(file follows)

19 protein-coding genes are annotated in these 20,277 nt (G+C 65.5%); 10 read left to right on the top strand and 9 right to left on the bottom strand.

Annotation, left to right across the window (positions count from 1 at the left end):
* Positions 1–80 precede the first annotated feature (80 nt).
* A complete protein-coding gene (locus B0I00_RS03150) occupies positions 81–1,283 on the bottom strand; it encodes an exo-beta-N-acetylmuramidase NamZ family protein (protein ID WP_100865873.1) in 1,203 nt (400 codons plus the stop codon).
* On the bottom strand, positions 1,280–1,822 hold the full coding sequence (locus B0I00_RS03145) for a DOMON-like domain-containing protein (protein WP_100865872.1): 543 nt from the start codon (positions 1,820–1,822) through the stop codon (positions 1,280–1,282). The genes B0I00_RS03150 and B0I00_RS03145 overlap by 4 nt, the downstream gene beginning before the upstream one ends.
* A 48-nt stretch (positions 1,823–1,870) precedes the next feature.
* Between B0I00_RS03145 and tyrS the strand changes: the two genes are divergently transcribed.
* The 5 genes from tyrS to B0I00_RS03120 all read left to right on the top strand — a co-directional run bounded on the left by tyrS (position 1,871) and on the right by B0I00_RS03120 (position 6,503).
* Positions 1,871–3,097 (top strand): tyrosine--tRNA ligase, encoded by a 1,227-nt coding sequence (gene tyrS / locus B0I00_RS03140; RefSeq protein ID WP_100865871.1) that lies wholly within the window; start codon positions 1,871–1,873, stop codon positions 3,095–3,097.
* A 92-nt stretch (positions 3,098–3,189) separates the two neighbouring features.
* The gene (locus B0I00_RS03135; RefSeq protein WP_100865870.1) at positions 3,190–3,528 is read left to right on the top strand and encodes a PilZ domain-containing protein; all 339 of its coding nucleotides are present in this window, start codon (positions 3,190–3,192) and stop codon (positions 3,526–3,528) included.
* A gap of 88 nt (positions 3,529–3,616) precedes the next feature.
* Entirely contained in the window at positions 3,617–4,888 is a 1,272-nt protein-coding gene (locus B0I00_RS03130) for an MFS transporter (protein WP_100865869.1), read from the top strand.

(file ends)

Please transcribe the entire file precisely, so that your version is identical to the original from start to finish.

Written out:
19 protein-coding genes are annotated in these 20,277 nt (G+C 65.5%); 10 read left to right on the top strand and 9 right to left on the bottom strand.

Annotation, left to right across the window (positions count from 1 at the left end):
* Positions 1–80 precede the first annotated feature (80 nt).
* A complete protein-coding gene (locus B0I00_RS03150) occupies positions 81–1,283 on the bottom strand; it encodes an exo-beta-N-acetylmuramidase NamZ family protein (protein ID WP_100865873.1) in 1,203 nt (400 codons plus the stop codon).
* On the bottom strand, positions 1,280–1,822 hold the full coding sequence (locus B0I00_RS03145) for a DOMON-like domain-containing protein (protein WP_100865872.1): 543 nt from the start codon (positions 1,820–1,822) through the stop codon (positions 1,280–1,282). The genes B0I00_RS03150 and B0I00_RS03145 overlap by 4 nt, the downstream gene beginning before the upstream one ends.
* A 48-nt stretch (positions 1,823–1,870) precedes the next feature.
* Between B0I00_RS03145 and tyrS the strand changes: the two genes are divergently transcribed.
* The 5 genes from tyrS to B0I00_RS03120 all read left to right on the top strand — a co-directional run bounded on the left by tyrS (position 1,871) and on the right by B0I00_RS03120 (position 6,503).
* Positions 1,871–3,097 (top strand): tyrosine--tRNA ligase, encoded by a 1,227-nt coding sequence (gene tyrS / locus B0I00_RS03140; RefSeq protein ID WP_100865871.1) that lies wholly within the window; start codon positions 1,871–1,873, stop codon positions 3,095–3,097.
* A 92-nt stretch (positions 3,098–3,189) separates the two neighbouring features.
* The gene (locus B0I00_RS03135; RefSeq protein WP_100865870.1) at positions 3,190–3,528 is read left to right on the top strand and encodes a PilZ domain-containing protein; all 339 of its coding nucleotides are present in this window, start codon (positions 3,190–3,192) and stop codon (positions 3,526–3,528) included.
* A gap of 88 nt (positions 3,529–3,616) precedes the next feature.
* Entirely contained in the window at positions 3,617–4,888 is a 1,272-nt protein-coding gene (locus B0I00_RS03130) for an MFS transporter (protein WP_100865869.1), read from the top strand.